In a common sense, domestic abuse takes place within a family. College education is the first time for those young adults live on their own and deal with relationships each other.
Technology has become second- nature to my generation. We are consumed by digital devices with internet capability and social media websites. Our infatuation with these ‘free’ applications is altering the way we live our lives. We no longer eat, dress, speak, exercise, interact, share information, form relationships, attend meetings, or even learn the same. We are crippled by the thought of not having our mobile devices surgically attached to our bodies. In fact the feeling of panic that one experiences when reaching for their phone and being unable to find it is unreasonable. We’ve all felt our heart drop because of the thought of losing a disposable item that keeps us connected to the rest of the world. Sounds familiar right?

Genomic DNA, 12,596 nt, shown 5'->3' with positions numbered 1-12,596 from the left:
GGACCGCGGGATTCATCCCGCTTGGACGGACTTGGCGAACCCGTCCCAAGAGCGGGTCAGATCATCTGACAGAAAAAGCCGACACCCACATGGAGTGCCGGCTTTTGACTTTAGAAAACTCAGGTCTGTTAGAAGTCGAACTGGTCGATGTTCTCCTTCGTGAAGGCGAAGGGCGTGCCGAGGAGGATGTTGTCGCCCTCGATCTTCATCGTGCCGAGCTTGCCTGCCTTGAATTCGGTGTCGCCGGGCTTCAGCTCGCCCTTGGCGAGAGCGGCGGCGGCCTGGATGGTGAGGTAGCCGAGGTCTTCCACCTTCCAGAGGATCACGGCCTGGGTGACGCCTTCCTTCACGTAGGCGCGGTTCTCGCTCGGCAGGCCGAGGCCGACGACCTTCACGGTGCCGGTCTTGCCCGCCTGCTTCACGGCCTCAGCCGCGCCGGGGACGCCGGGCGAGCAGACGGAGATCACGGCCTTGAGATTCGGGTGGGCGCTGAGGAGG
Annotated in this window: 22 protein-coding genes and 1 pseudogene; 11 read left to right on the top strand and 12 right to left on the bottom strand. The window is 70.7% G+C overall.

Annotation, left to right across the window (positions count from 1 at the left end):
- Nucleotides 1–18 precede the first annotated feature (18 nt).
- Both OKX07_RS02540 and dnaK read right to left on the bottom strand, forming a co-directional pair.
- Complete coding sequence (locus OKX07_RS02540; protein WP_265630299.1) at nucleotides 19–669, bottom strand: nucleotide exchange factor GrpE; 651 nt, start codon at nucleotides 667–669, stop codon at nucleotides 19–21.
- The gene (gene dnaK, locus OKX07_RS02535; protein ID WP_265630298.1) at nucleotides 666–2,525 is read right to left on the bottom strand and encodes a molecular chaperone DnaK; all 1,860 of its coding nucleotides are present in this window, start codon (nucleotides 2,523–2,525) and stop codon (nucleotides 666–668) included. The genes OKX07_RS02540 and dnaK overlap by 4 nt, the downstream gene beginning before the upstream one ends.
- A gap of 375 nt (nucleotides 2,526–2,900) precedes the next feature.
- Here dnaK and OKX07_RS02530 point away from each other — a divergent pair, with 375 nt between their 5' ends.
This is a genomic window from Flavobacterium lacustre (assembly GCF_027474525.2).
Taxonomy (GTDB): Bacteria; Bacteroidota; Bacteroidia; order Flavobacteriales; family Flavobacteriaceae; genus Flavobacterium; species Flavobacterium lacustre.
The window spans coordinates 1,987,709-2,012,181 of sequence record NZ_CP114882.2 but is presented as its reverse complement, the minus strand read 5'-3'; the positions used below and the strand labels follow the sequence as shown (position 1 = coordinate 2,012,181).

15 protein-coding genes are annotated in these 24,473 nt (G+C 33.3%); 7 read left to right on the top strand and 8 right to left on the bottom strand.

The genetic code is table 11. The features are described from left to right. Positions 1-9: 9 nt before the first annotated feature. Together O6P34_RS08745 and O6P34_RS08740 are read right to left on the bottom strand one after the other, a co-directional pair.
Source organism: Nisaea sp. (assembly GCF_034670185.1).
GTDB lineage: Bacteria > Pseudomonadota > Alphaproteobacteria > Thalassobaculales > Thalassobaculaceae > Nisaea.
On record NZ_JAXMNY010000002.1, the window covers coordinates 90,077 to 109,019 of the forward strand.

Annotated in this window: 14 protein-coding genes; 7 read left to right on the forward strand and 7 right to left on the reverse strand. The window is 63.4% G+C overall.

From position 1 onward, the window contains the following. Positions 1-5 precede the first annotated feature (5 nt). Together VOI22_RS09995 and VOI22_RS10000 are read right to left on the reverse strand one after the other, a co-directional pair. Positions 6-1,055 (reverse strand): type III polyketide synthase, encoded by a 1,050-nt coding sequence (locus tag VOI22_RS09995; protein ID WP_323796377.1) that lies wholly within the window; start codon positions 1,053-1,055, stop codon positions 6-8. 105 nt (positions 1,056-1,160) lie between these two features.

The Education Justice Project
Prisoners can often be given the stigma of indispensable by our society’s standards today. While the United States is #1 in number of incarcerations, where do we stand on actually reforming these individuals? On making them valuable members of society and changing them for the better?
The mission of the The Education Justice Project, also know as EJP, is build a model for in-prison education system that exemplifies the beneficial impacts of higher learning education.
When an individual’s given access to educational programming they really begin to see how valuable they are as a human being and begin to see how valuable their intellectual contributions are so that kind of when you’re granted access into that notion, they will typically want to continue to see themselves grow in that way. EJP allows these students the opportunity to TRANSFORM not only themselves but most everyone who is involved with the program.